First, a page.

Apollo: Cinematic Guitars Review | MusicTech Magazine

“This is a great tool for anyone working with scores who wants to bring a new level of atmosphere to their productions.”

• 24GB sample content
• Five guitar-based categories
• Eight effects options
• Modulation
• Mix and blend sounds
• Experimental as well as conventional sounds
• Compatible with Kontakt Player Free

Even those who can’t play guitar need access to great guitar textures. Hollin Jones gets involved with Apollo Cinematic Guitars…

Guitars are capable of much more creative sound design than some people realise, and they feature heavily in many soundtracks, whether in raw or heavily processed forms.

If you’re not a guitarist or don’t have lots of pedals and amps, conventional sample-based guitar instruments can be a bit limiting for sound design work.

Apollo Cinematic Guitars is designed for this kind of task. With 22GB of content from industry-leading composers and producers, it runs in the free Kontakt Player or the full version of Kontakt – so can be used in standalone or plug-in mode.

Five Ways

The collection is split into five categories, each taking a different approach to sound generation and shaping. The Ambient Designer category is pretty experimental, creating special atmospheric effects.

All the sounds emanate from a guitar, but they include things such as slides, white noise and amp buzz. Like most other patches in the instrument, these are mapped across the keyboard and their positions shown using coloured keys. With the six sound slots, you can mix, pan and blend sounds to create your own atmospheres. There’s also an effects section, plus a mixer for setting the level of individual notes in a patch.

The Pads section enables you to load and mix two pads, each with a unique sound. There are configurable effects, including stereo, chorus, rotator, screamer, compressor, delay, reverb and flanger. Some of these have types that can be selected within the effect. There’s an amp-style section, too, featuring knobs for controlling tone, drive, bass, brightness and clean signal, as well as an EQ section.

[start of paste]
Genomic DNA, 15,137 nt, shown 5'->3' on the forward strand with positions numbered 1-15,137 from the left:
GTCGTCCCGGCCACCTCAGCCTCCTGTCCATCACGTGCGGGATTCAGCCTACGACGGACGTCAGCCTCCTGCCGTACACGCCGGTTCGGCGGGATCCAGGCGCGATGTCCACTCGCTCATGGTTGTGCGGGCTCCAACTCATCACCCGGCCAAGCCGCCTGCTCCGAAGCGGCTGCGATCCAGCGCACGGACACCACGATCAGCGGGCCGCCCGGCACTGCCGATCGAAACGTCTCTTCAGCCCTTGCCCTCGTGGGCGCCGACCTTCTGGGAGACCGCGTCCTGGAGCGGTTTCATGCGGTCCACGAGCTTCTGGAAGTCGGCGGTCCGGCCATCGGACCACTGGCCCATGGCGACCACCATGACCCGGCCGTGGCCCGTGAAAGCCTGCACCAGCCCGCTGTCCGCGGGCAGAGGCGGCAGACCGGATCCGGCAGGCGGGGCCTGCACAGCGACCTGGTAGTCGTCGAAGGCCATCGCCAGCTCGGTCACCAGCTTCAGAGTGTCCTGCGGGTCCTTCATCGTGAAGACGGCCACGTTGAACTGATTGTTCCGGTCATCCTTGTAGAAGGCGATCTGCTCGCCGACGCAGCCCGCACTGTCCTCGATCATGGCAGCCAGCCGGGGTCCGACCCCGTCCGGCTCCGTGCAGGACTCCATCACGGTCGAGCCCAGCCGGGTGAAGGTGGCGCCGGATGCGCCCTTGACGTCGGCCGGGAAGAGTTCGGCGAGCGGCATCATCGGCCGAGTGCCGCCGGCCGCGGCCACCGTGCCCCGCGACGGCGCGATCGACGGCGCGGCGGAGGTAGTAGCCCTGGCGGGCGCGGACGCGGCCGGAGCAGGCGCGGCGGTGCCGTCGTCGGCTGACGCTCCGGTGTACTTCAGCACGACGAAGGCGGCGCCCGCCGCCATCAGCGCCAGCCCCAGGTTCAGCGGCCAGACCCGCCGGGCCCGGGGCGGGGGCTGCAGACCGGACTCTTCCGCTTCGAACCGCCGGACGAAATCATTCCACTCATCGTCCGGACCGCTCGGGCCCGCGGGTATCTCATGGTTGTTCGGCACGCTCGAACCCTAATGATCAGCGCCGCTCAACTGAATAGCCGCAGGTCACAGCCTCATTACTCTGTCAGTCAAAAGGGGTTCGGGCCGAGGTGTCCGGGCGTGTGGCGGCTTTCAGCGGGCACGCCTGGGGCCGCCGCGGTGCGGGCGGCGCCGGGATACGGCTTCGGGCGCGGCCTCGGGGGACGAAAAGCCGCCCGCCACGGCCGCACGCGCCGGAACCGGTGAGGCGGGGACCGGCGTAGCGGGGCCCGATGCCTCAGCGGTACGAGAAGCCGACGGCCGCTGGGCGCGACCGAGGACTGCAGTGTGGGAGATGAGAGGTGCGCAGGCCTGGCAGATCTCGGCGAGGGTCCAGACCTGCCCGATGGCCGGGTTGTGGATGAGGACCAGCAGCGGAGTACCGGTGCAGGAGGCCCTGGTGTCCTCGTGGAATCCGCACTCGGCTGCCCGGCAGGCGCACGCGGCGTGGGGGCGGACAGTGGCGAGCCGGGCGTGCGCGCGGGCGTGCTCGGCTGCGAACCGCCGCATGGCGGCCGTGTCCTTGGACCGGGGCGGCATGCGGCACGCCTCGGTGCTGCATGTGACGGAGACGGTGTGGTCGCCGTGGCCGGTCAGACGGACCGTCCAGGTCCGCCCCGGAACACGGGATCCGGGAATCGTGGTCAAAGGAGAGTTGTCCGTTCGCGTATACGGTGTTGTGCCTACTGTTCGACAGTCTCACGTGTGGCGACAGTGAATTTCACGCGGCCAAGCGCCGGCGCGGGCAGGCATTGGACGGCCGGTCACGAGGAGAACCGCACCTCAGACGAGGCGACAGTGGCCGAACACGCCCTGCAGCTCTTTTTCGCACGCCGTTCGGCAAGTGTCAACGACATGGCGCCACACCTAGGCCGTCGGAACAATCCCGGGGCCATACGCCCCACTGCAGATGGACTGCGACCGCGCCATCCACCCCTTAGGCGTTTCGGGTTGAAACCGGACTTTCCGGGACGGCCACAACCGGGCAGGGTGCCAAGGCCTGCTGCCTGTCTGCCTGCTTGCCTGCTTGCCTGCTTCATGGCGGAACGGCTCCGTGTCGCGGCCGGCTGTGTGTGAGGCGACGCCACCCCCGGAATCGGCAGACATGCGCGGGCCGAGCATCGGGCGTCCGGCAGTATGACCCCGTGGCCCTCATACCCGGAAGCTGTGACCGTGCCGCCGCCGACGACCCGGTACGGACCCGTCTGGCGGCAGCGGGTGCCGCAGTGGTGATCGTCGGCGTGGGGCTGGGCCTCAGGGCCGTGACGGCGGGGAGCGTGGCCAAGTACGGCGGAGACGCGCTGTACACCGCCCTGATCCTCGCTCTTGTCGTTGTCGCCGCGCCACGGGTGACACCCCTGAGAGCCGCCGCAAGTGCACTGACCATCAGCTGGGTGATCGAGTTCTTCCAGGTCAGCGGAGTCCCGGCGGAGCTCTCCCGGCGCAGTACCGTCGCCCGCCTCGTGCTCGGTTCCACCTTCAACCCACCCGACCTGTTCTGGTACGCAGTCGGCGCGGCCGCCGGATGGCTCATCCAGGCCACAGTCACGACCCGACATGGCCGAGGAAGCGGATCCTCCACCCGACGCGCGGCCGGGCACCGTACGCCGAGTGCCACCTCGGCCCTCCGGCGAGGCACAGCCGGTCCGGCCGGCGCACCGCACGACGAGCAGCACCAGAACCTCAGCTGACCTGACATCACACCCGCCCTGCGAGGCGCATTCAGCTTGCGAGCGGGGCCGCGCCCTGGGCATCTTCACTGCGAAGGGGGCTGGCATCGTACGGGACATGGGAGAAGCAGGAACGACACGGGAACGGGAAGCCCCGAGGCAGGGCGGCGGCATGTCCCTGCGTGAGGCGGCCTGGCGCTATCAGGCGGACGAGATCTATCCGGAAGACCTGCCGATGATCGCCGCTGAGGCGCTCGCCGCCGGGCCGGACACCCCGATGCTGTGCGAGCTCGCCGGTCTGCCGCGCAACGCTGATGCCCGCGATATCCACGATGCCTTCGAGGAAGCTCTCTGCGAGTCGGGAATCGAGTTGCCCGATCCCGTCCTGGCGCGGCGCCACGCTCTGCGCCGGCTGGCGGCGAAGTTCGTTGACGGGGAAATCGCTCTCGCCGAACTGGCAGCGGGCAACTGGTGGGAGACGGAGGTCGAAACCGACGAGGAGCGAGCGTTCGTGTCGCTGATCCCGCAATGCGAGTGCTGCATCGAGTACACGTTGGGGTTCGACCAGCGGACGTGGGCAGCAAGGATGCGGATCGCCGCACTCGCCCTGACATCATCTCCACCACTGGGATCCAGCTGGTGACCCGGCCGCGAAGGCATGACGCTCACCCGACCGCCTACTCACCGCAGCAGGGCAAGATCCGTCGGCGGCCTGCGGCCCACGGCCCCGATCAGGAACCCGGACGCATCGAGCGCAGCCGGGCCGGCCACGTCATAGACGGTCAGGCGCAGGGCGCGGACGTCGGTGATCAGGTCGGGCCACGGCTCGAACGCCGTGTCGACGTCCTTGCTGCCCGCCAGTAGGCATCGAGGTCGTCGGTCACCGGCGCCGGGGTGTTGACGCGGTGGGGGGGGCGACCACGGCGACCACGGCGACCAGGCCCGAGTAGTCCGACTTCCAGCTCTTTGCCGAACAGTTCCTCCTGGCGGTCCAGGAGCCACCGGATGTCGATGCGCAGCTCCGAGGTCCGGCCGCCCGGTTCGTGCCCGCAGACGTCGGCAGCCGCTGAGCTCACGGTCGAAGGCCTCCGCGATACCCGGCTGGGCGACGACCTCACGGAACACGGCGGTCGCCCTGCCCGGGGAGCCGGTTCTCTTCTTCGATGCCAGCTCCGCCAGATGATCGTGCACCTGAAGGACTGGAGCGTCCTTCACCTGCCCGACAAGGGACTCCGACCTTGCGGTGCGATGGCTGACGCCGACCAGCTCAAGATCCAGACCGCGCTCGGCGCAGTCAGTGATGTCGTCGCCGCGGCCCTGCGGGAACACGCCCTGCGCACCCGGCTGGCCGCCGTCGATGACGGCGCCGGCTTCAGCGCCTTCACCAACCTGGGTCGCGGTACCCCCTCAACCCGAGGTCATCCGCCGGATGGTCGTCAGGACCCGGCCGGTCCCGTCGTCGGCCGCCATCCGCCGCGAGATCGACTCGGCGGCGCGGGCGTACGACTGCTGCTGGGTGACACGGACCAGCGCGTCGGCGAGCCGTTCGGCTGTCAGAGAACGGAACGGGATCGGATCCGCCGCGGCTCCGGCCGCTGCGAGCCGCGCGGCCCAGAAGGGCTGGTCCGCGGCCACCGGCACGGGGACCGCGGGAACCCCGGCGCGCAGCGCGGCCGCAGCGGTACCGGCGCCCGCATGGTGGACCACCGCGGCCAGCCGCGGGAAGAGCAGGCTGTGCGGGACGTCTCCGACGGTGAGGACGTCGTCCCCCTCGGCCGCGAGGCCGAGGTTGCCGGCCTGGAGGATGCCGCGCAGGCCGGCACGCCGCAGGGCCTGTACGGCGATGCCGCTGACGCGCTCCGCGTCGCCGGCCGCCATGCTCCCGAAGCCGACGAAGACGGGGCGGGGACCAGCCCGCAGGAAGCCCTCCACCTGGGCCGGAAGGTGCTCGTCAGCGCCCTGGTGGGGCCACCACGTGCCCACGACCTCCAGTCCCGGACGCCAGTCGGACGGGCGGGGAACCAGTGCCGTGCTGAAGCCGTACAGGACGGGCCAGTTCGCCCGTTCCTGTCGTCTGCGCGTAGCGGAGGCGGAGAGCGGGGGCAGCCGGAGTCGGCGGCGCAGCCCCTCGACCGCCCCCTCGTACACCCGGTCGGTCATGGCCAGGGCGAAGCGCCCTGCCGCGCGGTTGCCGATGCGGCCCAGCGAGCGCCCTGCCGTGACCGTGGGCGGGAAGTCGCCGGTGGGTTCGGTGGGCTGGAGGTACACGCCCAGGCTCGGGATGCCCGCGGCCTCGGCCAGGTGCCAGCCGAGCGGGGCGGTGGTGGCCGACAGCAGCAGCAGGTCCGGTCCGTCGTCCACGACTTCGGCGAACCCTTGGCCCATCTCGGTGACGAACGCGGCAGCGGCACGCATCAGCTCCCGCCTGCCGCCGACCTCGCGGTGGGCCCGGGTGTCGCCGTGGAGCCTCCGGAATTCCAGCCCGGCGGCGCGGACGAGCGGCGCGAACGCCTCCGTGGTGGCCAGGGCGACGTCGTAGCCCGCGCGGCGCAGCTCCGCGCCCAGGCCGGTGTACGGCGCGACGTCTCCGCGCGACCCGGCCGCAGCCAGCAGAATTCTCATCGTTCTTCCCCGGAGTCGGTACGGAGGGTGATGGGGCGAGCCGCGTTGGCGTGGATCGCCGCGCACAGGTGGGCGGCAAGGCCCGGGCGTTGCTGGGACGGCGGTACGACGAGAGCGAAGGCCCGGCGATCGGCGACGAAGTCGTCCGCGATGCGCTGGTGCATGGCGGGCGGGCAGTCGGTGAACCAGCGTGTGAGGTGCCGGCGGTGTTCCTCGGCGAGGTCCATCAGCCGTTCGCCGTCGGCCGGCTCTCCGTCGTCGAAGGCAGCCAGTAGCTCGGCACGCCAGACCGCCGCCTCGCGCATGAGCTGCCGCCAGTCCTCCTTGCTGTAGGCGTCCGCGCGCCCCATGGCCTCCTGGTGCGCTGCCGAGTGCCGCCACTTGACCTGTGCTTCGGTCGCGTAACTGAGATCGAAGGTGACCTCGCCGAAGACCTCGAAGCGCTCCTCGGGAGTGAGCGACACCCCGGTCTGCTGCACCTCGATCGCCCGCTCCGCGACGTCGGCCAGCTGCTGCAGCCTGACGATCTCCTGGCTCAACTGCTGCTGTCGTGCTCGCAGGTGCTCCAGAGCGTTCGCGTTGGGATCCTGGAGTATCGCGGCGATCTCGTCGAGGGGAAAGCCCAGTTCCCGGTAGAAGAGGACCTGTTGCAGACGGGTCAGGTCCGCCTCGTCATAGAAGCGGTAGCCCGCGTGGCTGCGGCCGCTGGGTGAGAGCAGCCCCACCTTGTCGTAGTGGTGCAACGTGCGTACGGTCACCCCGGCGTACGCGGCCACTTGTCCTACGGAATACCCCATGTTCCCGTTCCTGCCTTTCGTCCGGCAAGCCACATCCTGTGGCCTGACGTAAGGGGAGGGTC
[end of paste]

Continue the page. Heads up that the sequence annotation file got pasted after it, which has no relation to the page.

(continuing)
The Swells section is a large collection of patches, with things such as strums of high and low versions of major and minor chords for each sound. You can click on a button to see how each patch has been mapped across the keys, and there’s an LFO to modulate the sound, with variable controls to introduce
a specific amount of movement.

Nicely Phrased

Moving on, you come to the Phrase Builder section, which is particularly interesting as it has been put together in conjunction with professional guitarists working in television composition.

Many of the most effective scores are also the simplest, but it’s vital to get the phrasing and pacing of the parts right. Here, you can skip to that stage by using the pre-created phrases supplied and mapped across the keys. These are fairly simple but effective, and easy to incorporate into wider compositions or use on their own for more dramatic effect. The controls are simple, too: tuning, panning, effects and EQ sections are available. It’s a quick way to put together some melodic sequences for any composition.

Last but not least is a collection of Instrument patches that are more conventional sampled guitars and can be played using MIDI. These cover acoustic and electric guitar, bass and sitar sounds, supplied with dry and effected versions. There are up to three velocity layers, five round robins and simple expression controls.

Simpler passages work most effectively, since the actions of playing strings and keys are fundamentally different. If you want strummed sounds, those are available in other sections of the instrument. The sampled guitars in the Instruments section sound great, and will be useful if you’re inexperienced or not a guitar player at all, but need authentic-sounding guitars in your score.

Stealing the Scene

The focus of Apollo Cinematic Guitars is very much on the ‘cinematic’. It can do simple guitar reproduction, but its true strengths lie in the more experimental and atmospheric side of things.

It’s handy, also, that you get a number of different ways of working with sounds, rather than just a long list of patches. Each mode works differently, yet the consistency of the interface means it all stays familiar.

These range from conventional pad-style sounds and plucked strings to more unusual swells and the kinds of sonics you can generate with the Ambient Designer section. The controls are easy to follow, the presets very usable and the potential for creating unique soundscapes is vast. This is a great tool for anyone working with scores who wants to bring a new level of atmosphere to their productions


Read the Apollo: Cinematic Gutiars review at MusicTech.net

Apollo More Info